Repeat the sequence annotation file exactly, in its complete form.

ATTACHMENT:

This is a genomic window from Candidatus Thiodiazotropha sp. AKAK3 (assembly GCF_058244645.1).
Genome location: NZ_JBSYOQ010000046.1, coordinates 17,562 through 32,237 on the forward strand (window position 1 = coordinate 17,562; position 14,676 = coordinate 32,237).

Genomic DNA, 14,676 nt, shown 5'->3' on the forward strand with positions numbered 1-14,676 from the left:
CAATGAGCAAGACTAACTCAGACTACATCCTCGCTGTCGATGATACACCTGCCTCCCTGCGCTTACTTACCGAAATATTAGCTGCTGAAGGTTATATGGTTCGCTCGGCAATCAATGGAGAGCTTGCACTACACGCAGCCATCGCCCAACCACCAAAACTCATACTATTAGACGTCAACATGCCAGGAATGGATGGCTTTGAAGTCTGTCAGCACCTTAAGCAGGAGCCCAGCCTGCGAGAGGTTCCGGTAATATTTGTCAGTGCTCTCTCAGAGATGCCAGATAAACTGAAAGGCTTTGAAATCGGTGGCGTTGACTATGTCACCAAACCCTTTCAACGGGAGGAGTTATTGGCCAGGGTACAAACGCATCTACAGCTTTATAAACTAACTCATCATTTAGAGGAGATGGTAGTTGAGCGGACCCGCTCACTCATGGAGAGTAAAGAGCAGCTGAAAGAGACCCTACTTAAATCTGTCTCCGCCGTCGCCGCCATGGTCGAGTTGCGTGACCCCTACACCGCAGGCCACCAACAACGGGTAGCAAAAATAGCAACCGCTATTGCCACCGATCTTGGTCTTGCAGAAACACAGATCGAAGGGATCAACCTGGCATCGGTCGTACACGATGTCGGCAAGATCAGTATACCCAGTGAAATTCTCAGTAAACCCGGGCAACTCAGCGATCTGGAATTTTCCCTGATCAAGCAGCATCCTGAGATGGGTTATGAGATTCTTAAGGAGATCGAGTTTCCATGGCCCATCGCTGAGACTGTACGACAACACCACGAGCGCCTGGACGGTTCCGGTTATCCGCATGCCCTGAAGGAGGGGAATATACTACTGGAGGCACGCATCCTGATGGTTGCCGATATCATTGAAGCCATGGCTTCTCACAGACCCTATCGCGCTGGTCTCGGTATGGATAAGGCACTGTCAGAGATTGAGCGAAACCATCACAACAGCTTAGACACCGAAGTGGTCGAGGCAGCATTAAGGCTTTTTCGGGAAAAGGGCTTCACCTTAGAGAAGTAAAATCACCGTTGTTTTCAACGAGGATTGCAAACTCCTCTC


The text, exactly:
This is a genomic window from Candidatus Thiodiazotropha sp. AKAK3 (assembly GCF_058244645.1).
Genome location: NZ_JBSYOQ010000046.1, coordinates 17,562 through 32,237 on the forward strand (window position 1 = coordinate 17,562; position 14,676 = coordinate 32,237).

Genomic DNA, 14,676 nt, shown 5'->3' on the forward strand with positions numbered 1-14,676 from the left:
CAATGAGCAAGACTAACTCAGACTACATCCTCGCTGTCGATGATACACCTGCCTCCCTGCGCTTACTTACCGAAATATTAGCTGCTGAAGGTTATATGGTTCGCTCGGCAATCAATGGAGAGCTTGCACTACACGCAGCCATCGCCCAACCACCAAAACTCATACTATTAGACGTCAACATGCCAGGAATGGATGGCTTTGAAGTCTGTCAGCACCTTAAGCAGGAGCCCAGCCTGCGAGAGGTTCCGGTAATATTTGTCAGTGCTCTCTCAGAGATGCCAGATAAACTGAAAGGCTTTGAAATCGGTGGCGTTGACTATGTCACCAAACCCTTTCAACGGGAGGAGTTATTGGCCAGGGTACAAACGCATCTACAGCTTTATAAACTAACTCATCATTTAGAGGAGATGGTAGTTGAGCGGACCCGCTCACTCATGGAGAGTAAAGAGCAGCTGAAAGAGACCCTACTTAAATCTGTCTCCGCCGTCGCCGCCATGGTCGAGTTGCGTGACCCCTACACCGCAGGCCACCAACAACGGGTAGCAAAAATAGCAACCGCTATTGCCACCGATCTTGGTCTTGCAGAAACACAGATCGAAGGGATCAACCTGGCATCGGTCGTACACGATGTCGGCAAGATCAGTATACCCAGTGAAATTCTCAGTAAACCCGGGCAACTCAGCGATCTGGAATTTTCCCTGATCAAGCAGCATCCTGAGATGGGTTATGAGATTCTTAAGGAGATCGAGTTTCCATGGCCCATCGCTGAGACTGTACGACAACACCACGAGCGCCTGGACGGTTCCGGTTATCCGCATGCCCTGAAGGAGGGGAATATACTACTGGAGGCACGCATCCTGATGGTTGCCGATATCATTGAAGCCATGGCTTCTCACAGACCCTATCGCGCTGGTCTCGGTATGGATAAGGCACTGTCAGAGATTGAGCGAAACCATCACAACAGCTTAGACACCGAAGTGGTCGAGGCAGCATTAAGGCTTTTTCGGGAAAAGGGCTTCACCTTAGAGAAGTAAAATCACCGTTGTTTTCAACGAGGATTGCAAACTCCTCTC